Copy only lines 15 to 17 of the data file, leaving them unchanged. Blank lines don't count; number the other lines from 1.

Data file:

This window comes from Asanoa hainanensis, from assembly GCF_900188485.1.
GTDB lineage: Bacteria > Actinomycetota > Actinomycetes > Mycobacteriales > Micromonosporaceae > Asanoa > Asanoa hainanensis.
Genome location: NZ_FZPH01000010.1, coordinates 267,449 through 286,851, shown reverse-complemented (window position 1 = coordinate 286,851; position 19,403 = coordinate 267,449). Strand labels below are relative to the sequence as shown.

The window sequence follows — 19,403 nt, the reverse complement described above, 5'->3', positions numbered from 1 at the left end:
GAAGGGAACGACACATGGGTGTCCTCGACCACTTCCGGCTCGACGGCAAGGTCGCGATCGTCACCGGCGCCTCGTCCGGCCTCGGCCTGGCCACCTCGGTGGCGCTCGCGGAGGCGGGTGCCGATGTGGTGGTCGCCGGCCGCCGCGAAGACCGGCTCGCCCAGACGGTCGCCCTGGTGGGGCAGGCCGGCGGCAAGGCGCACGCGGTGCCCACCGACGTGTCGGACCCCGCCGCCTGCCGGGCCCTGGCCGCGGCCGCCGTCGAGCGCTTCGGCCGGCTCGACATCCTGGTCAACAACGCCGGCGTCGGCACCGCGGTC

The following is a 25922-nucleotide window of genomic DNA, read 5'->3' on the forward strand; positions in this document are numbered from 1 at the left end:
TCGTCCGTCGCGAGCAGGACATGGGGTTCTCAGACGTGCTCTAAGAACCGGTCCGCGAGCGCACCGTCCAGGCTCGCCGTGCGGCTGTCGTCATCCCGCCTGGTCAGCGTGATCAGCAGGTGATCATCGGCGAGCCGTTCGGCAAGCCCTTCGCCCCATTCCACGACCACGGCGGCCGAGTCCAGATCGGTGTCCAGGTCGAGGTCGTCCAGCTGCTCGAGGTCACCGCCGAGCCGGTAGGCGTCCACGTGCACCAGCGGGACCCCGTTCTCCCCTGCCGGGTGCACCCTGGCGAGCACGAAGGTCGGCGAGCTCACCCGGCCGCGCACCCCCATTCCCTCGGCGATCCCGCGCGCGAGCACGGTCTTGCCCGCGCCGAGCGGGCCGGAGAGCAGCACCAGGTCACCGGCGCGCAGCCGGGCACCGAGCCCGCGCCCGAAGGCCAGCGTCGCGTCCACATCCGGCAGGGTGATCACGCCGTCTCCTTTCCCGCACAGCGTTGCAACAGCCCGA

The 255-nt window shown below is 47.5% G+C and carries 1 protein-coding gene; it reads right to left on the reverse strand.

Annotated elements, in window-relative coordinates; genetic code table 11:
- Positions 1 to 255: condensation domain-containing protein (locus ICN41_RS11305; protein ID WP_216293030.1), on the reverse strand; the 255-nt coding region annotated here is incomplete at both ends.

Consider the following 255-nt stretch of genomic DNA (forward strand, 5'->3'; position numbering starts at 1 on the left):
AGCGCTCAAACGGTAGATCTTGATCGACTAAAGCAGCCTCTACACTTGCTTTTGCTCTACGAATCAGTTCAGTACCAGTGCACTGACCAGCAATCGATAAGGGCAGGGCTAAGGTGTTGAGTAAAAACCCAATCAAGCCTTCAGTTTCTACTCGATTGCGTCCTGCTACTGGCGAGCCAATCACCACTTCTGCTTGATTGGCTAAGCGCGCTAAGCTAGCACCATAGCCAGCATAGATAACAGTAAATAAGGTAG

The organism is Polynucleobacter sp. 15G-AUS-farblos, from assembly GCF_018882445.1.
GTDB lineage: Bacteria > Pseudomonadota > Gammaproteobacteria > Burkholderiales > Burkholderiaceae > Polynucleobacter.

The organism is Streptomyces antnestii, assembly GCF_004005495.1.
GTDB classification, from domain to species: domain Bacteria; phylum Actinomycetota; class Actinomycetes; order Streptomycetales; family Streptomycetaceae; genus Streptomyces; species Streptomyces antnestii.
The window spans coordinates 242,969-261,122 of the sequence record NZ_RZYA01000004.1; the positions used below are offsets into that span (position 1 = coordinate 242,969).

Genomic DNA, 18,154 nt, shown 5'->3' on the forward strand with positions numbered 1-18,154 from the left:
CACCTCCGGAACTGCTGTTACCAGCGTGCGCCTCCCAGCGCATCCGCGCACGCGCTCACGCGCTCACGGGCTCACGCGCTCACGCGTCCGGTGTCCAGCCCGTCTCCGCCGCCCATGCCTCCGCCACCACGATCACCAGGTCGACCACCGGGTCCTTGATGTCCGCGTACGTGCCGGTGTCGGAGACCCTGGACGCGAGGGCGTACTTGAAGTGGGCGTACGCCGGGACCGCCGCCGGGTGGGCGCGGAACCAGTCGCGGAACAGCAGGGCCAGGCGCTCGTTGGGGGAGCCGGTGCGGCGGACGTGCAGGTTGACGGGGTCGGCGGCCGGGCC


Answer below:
The organism is Streptomyces antnestii, assembly GCF_004005495.1.
GTDB classification, from domain to species: domain Bacteria; phylum Actinomycetota; class Actinomycetes; order Streptomycetales; family Streptomycetaceae; genus Streptomyces; species Streptomyces antnestii.
The window spans coordinates 242,969-261,122 of the sequence record NZ_RZYA01000004.1; the positions used below are offsets into that span (position 1 = coordinate 242,969).